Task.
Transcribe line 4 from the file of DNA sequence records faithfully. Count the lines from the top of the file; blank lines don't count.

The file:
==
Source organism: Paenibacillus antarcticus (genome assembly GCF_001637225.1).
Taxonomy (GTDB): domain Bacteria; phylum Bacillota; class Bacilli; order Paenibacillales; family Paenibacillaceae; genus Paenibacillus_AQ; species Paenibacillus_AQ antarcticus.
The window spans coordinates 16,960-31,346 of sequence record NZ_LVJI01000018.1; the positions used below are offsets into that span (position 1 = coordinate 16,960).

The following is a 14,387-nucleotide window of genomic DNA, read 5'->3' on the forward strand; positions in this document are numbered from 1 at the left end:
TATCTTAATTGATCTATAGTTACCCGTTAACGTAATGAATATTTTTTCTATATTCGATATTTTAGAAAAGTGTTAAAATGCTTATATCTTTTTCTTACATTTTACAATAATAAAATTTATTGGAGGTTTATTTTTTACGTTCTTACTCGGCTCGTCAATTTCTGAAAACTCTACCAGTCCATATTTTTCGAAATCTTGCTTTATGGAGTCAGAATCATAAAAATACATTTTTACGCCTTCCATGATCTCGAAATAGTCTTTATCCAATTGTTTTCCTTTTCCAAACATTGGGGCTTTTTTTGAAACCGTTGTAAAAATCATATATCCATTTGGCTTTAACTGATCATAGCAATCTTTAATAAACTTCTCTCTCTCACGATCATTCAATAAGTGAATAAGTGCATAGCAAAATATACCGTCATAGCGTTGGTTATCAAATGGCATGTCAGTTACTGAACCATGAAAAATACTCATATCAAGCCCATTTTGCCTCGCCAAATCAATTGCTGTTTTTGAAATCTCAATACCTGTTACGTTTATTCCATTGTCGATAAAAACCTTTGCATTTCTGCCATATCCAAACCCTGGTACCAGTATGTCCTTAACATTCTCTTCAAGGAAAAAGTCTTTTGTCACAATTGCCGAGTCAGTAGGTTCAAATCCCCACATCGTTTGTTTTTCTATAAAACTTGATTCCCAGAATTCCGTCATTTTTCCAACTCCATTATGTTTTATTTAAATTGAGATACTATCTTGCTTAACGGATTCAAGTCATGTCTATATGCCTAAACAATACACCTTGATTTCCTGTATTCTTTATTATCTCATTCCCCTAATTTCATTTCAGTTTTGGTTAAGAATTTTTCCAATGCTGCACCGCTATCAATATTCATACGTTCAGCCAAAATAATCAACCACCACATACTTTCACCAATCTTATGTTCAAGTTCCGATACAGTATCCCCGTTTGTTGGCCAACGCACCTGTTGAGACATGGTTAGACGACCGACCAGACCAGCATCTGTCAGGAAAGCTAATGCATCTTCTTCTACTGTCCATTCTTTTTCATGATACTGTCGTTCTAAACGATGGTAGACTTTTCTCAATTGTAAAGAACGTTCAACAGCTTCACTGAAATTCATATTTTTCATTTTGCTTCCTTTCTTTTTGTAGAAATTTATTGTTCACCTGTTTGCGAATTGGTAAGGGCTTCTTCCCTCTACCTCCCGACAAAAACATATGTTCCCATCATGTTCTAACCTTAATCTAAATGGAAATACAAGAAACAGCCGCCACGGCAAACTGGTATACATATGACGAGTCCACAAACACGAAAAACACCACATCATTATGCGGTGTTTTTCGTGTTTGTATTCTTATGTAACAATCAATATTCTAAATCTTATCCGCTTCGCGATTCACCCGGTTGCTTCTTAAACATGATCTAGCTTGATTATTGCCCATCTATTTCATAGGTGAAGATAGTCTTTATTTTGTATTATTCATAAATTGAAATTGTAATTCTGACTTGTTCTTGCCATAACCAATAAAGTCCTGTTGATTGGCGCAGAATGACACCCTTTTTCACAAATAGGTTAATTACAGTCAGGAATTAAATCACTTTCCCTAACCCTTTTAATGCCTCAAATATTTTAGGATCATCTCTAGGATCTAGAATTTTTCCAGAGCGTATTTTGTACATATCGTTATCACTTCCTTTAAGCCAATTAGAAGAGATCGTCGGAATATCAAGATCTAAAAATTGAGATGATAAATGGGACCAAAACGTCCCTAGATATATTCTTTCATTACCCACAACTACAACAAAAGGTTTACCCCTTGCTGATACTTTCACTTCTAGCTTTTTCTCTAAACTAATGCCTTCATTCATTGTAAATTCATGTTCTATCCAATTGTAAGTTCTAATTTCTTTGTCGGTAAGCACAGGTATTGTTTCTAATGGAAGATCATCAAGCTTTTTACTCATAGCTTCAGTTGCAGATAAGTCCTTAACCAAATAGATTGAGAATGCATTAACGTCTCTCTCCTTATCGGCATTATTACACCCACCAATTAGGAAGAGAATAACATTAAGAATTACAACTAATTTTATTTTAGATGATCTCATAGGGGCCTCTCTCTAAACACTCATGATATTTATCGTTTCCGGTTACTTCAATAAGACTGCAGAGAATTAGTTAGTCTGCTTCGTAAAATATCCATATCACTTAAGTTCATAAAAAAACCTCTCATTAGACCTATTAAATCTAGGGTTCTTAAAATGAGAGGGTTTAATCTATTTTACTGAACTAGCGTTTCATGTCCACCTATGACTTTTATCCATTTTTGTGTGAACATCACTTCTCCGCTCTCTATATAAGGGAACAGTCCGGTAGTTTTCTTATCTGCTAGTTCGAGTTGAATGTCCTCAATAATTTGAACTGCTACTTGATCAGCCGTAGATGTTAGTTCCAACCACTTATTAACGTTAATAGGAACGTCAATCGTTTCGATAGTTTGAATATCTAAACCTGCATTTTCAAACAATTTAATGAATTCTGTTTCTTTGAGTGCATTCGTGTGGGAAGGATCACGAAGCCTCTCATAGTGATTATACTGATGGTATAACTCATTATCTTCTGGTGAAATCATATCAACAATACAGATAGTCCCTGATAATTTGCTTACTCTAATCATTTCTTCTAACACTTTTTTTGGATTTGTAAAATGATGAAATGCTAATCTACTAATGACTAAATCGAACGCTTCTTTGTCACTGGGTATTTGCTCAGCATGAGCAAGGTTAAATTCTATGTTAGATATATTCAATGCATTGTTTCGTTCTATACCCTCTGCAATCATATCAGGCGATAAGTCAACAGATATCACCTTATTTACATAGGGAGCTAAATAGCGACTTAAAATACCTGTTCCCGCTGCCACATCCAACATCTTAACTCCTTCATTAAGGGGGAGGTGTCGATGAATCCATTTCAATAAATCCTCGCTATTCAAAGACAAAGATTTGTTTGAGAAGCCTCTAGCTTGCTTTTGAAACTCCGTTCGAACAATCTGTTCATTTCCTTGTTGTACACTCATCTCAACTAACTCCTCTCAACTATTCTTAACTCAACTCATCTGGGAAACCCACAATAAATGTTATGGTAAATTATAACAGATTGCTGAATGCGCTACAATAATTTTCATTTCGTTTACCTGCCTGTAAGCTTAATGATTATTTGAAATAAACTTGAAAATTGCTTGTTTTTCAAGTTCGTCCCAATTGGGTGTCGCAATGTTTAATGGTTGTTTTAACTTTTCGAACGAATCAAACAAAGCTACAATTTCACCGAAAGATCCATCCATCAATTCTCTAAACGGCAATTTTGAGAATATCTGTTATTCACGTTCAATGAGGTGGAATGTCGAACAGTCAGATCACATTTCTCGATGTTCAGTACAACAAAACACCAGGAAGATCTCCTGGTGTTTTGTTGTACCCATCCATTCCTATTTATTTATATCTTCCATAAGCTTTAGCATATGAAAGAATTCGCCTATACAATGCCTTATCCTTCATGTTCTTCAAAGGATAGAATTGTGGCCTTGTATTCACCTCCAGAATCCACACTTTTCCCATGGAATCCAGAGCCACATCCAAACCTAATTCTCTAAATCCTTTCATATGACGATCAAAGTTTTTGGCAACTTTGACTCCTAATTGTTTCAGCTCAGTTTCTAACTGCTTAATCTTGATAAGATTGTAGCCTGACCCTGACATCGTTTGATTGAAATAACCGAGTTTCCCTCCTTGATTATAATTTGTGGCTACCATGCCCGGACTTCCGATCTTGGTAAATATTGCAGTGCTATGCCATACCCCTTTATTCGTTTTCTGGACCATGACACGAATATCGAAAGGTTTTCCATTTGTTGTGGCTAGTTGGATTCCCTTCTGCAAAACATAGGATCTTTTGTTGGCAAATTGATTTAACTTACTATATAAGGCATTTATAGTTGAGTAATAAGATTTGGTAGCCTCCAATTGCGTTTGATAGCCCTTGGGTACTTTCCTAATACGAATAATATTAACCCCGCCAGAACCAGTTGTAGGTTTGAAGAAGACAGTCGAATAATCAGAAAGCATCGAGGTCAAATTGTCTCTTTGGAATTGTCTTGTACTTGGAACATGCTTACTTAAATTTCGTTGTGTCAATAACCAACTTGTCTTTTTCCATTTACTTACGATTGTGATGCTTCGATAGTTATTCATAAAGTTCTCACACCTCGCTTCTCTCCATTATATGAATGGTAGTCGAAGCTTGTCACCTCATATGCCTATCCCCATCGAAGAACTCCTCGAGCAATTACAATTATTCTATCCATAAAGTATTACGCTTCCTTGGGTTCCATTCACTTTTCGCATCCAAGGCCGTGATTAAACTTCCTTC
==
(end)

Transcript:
The following is a 14,387-nucleotide window of genomic DNA, read 5'->3' on the forward strand; positions in this document are numbered from 1 at the left end: